Don’t pee in the water

8–15–16, Lefko

So my FFOTD is based on a very basic, but oft-ignored question: what the hell is the difference between freshwater and saltwater fish, and why can’t they just switch between environments? The answer had to do with the ion concentrations in their blood. A la Reddit: “Freshwater fishes tend to have much higher concentrations of ions (like sodium) in their blood compared with the concentrations in the water. Their bodies are designed to expel large volumes of very dilute urine frequently. This works to their advantage in a freshwater environment because they are surrounded by water with low salt concentrations. So, just pee a lot and hang onto what little salts you have. They also have specialized cells in their gills to allow them to directly take up sodium and chloride from the water to fine-tune the salt balance in their blood and cells. Saltwater fishes face the opposite problem. They need to maintain salt concentrations in their blood that are much lower than the surrounding environment. To do this, they actively drink water and form a highly-concentrated urine to expel the excess salts. They also actively expel salts at their gills. So the basic freshwater strategy is to pee like hell and absorb salt. The basic saltwater strategy is to drink and hold it so they can absorb as much of the water (while leaving behind the salts) as possible. Put either of these fishes in the opposite environment, and these critical systems fail to function. The “pee like hell” strategy will quickly deplete cells of water in a saltwater environment, while the “drink and hold it” strategy will completely water-log them. These salt concentrations are critical to many bodily functions. Just think about what happens to people when they get dehydrated or, in some cases, drink TOO MUCH water. They are at real risk of death. Same for these fish.”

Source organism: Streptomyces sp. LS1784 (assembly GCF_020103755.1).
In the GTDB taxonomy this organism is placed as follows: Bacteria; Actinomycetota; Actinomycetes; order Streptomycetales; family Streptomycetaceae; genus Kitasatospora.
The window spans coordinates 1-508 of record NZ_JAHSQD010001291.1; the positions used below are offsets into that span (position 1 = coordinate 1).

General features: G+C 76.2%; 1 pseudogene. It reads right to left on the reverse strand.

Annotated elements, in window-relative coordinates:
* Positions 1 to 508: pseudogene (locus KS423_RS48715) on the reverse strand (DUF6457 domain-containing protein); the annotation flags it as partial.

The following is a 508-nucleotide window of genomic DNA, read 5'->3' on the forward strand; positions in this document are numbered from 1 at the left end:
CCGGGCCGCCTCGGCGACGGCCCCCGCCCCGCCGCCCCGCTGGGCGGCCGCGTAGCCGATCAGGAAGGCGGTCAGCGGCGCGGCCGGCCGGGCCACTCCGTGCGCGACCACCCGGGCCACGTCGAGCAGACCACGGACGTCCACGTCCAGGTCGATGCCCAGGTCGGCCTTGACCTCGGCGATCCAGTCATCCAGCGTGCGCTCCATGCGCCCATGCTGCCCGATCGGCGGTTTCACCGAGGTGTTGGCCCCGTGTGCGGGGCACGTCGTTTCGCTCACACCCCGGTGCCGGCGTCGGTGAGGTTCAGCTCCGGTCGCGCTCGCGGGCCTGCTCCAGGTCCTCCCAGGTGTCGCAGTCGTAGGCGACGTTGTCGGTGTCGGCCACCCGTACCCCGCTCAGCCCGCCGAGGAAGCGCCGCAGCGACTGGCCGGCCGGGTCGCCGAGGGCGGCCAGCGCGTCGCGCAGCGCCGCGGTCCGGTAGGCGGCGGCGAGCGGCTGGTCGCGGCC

A very interesting situation comes up when you start looking at sharks — they can go between environments! Wtf, how, you ask? The answer is urea, a nitrogen based compound that is highly concentrated in shark blood. We [humans] also produce urea as a metabolic waste product that we excrete in our urine (its decomposition into ammonia is what makes pee smell). Sharks store enough urea in their blood to bring their ion concentrations roughly equal to the ion concentration of sea water. When they move into fresh water they are able to expel urea directly through their skin to match their blood ion concentration to that of the surrounding fresh water — thus preventing the shark from ballooning up as water rushes into its system. This is actually the reason that most people don’t eat shark (other than Mako)! If you ask a salty weathered captain why you don’t eat shark, you’ll often hear “they piss through their skin, ya don’t want to eat that!” He’s mostly right — you would be eating high concentrations of the compound that is really the hallmark of your piss…Just some food for thought *heh puns*

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